Last week, we discussed how minimum mandatory sentences for some drug charges might be changing if a bill becomes a new law. Some of our readers might find that troubling, but we want our readers to know that longer sentences might not reduce recidivism.
If you think about the crime rates now, you might notice that recidivism rates are high despite the lengthy sentences some defendants receive. On the other side of the coin is the fact that most crimes are attributed to people who are under 35 years old. This is the argument that some people use to say that longer prison sentences are the key to reducing crime, especially if the person is kept in prison until he or she is 35.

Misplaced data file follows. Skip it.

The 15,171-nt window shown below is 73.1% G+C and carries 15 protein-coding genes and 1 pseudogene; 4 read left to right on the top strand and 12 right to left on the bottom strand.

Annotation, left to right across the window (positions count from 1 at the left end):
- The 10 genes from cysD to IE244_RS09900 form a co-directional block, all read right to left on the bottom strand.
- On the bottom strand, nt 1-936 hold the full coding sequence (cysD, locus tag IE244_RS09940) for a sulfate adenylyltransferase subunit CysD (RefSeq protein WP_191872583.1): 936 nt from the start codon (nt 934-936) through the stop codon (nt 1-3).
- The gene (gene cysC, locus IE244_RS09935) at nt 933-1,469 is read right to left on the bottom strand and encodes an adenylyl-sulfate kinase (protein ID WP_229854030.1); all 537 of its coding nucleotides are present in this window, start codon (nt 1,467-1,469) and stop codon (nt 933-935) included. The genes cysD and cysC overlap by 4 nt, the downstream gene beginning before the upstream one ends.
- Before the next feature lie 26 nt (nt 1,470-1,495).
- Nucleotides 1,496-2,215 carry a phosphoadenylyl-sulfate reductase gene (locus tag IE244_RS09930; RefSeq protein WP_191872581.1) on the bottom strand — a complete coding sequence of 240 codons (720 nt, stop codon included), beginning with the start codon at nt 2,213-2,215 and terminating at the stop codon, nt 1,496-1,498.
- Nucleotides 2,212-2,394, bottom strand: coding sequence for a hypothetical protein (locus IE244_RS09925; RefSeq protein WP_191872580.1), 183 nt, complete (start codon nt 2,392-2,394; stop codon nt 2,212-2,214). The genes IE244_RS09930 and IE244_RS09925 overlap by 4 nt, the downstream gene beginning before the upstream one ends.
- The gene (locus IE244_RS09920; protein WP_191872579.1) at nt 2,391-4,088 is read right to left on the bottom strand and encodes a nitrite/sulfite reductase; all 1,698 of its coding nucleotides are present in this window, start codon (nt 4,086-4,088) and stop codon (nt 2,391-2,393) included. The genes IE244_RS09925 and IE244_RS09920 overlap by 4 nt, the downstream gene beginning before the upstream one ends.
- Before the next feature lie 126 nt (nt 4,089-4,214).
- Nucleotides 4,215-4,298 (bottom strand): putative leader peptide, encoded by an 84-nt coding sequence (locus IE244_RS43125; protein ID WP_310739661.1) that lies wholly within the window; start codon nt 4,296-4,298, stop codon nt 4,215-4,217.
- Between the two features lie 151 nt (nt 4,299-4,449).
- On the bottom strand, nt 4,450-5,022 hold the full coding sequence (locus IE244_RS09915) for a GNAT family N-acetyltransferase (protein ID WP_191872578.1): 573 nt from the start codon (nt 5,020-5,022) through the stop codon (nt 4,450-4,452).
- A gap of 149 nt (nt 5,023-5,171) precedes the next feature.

It is important to note that there are four goals of the criminal justice system — to deter the person from re-offending, to give the victim revenge, to stop people from committing crimes and to rehabilitate a person who is convicted of a crime.
When you consider the last of those four, you might think that a person can’t rehabilitate in prison. The fact of the matter, however, is that a person who is in a treatment program in prison could possibly stay in the treatment plan longer if his or her sentence is increased. That is a good point if the prison offers rehabilitation programs, but many don’t.
We know that the last thing any defendant wants to do is face a lengthy sentence. With the goal of rehabilitation in mind, we work with our clients to try to get a positive outcome possible for a case.